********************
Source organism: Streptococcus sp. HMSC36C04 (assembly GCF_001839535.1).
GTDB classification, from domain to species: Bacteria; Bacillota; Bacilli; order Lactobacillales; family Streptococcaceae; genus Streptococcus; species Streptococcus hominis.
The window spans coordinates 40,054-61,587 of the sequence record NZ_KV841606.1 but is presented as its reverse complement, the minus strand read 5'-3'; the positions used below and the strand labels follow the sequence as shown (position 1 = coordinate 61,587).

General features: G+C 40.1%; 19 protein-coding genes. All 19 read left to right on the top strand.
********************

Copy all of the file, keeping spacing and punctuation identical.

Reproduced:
Source organism: Streptococcus sp. HMSC36C04 (assembly GCF_001839535.1).
GTDB classification, from domain to species: Bacteria; Bacillota; Bacilli; order Lactobacillales; family Streptococcaceae; genus Streptococcus; species Streptococcus hominis.
The window spans coordinates 40,054-61,587 of the sequence record NZ_KV841606.1 but is presented as its reverse complement, the minus strand read 5'-3'; the positions used below and the strand labels follow the sequence as shown (position 1 = coordinate 61,587).

General features: G+C 40.1%; 19 protein-coding genes. All 19 read left to right on the top strand.